Civil Rights Speaker Visits JGMS: Students Reflect Upon Issues of Equity, Social Justice and Engagement
Recently our 8th grade students at John Glenn Middle School were very fortunate to have a prominent civil rights speaker and activist, Mr. Jim Kates, present his life experiences. Mr. Jim Kates was one of seven hundred activists involved in the Freedom Summer Project of 1964. As a 19 year old college student at Wesleyan University, he volunteered with the Student Non-violent Coordinating Committee (or “SNICK”) to help set up Freedom Schools for children without proper access to education and to register African Americans to vote in one of the most racially charged states in America: Mississippi. Then, in 1965, he was assigned to the city of Natchez, the hub of Ku Klux Klan activity. He and his “snick” partners were forced to leave town fearing for the violence that could arise if they stayed.
Later in life, Mr. Kates became a public school teacher, a nonviolence trainer, a poet, and a literary translator. Mr. Kates is prime example of what it means to be a responsible citizen. He, along with his fellow “snick” volunteers, saw a terrible injustice in the world. Banding together through non-violent means, their actions helped shift the flow of power in America away from its racist and segregated practices and towards a country bent on fulfilling its promise of liberty and justice for all.
Below are some of the images that Mr. Jim Kates shared with our students during his presentation. Mr. Kates is a veteran of the American-Civil Rights movement in the 1960.
Following the presentation our 8th grade students then reflected upon the ideas of social justice, equity and civic engagement in social studies classes. In these reflections students were asked if the ideas presented confirmed, contradicted or added to their own understandings. Below are some of the student reflections:
Thank you very much to Mr. Jim Nagle, the JGMS Silver Team social studies teacher for organizing this event for our students and to Facing History and Mr. Jim Kates!
Welcome to the JGMS spirit wear site! This online store has been developed to simplify the spirit wear ordering process. We have some great new items for you, just in time for Summer. Check out the new hats and headband. To get started, select your desired color, size and quantity. Orders will be sent directly to your house.
This store is open for ordering from Apr 25, 2016 12:00 AM EDT until May 15, 2016 11:59 PM EDT.
Click here to be directed to the online JGMS Spirit Wear Website.
Please see website for additional pictures of items and the options of colors, sizes and prices.
Items will be shipped out approximately 3 WEEKS from the closing of the store. They will be shipped directly to the customers house. Customers will be notified of backordered items or if minimums were not met shortly after the closing of the store.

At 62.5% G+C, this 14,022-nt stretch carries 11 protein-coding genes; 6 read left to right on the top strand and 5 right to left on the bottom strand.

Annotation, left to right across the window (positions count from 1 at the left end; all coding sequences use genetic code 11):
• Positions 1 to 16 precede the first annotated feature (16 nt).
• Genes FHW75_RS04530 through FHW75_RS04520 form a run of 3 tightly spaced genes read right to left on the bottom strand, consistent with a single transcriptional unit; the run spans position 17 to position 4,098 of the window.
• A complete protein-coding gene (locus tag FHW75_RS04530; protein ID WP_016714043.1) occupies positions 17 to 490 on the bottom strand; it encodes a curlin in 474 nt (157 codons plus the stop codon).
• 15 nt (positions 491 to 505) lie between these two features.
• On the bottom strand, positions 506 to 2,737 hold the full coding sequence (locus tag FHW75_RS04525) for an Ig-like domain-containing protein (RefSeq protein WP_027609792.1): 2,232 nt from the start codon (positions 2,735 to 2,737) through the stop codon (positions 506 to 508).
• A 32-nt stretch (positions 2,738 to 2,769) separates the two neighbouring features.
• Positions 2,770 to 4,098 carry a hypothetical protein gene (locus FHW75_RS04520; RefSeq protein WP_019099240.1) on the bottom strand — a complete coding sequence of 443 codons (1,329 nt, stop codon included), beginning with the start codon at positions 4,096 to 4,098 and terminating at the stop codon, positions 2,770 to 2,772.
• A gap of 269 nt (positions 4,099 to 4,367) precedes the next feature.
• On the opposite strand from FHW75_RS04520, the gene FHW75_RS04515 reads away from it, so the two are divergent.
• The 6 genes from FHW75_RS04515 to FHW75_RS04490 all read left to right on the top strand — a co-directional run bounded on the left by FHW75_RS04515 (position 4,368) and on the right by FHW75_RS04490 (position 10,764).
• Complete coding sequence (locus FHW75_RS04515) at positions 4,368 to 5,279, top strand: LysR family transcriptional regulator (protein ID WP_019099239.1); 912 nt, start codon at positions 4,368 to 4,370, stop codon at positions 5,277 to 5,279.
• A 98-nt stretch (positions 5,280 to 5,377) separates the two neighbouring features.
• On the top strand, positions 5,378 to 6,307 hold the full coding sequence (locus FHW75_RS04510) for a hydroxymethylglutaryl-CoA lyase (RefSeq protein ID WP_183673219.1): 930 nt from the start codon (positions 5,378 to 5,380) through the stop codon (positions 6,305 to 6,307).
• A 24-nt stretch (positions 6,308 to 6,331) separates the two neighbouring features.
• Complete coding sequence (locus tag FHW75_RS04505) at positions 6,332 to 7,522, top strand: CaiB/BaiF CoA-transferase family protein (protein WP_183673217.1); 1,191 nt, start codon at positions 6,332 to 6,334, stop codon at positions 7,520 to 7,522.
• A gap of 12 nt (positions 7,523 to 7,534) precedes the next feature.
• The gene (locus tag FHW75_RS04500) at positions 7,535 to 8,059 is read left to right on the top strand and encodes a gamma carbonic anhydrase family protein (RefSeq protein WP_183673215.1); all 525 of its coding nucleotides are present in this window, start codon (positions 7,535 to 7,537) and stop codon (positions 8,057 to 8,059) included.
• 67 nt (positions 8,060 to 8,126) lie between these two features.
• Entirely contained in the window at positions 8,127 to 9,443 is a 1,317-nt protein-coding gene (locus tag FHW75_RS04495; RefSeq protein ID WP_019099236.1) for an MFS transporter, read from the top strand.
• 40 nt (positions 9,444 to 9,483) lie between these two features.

This store is open for ordering from Apr 25, 2016 12:00 AM EDT until May 15, 2016 11:59 PM EDT.
In sixth grade, students read Mildred D. Taylor’s Newbery Award winning novel, Roll of Thunder, Hear My Cry. The novel is set in Mississippi during the Jim Crow era and follows the Logan family whose members become some of the first people in their rural community to take steps toward resisting the unfair social system of their time.
The author is described on page 6 of the novel, "Mildred Taylor was born on September 13, 1943, in Jackson, Mississippi. Like the Logan family in Roll of Thunder, Hear My Cry, the Taylor family had lived in Mississippi since the days of slavery. That was very long ago, before 1865! However, when Mildred was just a tiny baby, her parents decided to make a new life in the North. The Taylors moved to Toledo, Ohio. They had a large family and many friends there. The family was close and loving. The Taylors often took the long car trip back to Mississippi. They wanted to visit all their relatives. These trips were not happy all the time because black people and white people were kept apart in many parts of the South. This policy was called segregation. To segregate means to keep apart. Black people and white people could not use the same rest rooms, water fountains, or playgrounds. Blacks and whites had to eat in different parts of restaurants, too. Segregation made it very hard for black people to travel. It was hard on people’s hearts and minds."
Discovering themes that operate in stories is a big undertaking for the sixth grade. As rules of thumb, themes must be complete sentences, contain no character names, and contain no metaphors. Themes are statements which would be true in the world of the novel from which they come. In general, if a statement works as a theme, it could appear on a bumper sticker or a t-shirt, delivering an important lesson or idea from the story.
Below are some examples from Ms. Grant's Yellow English classes of 6th grade themes, as depicted on T-shirts.
Students in Ms. Breakall's sixth grade English class recently authored personal essays with the theme, "This I Believe". These essays are based on the original series of essays started by Edward R. Murrow in 1951. The essay program was revived in the early 2000's by NPR and continues on the website thisibelieve.org. The essay program is described on the website as, " an international organization engaging people in writing and sharing essays describing the core values that guide their daily lives. Over 125,000 of these essays, written by people from all walks of life, have been archived here on our website, heard on public radio, chronicled through our books, and featured in weekly podcasts".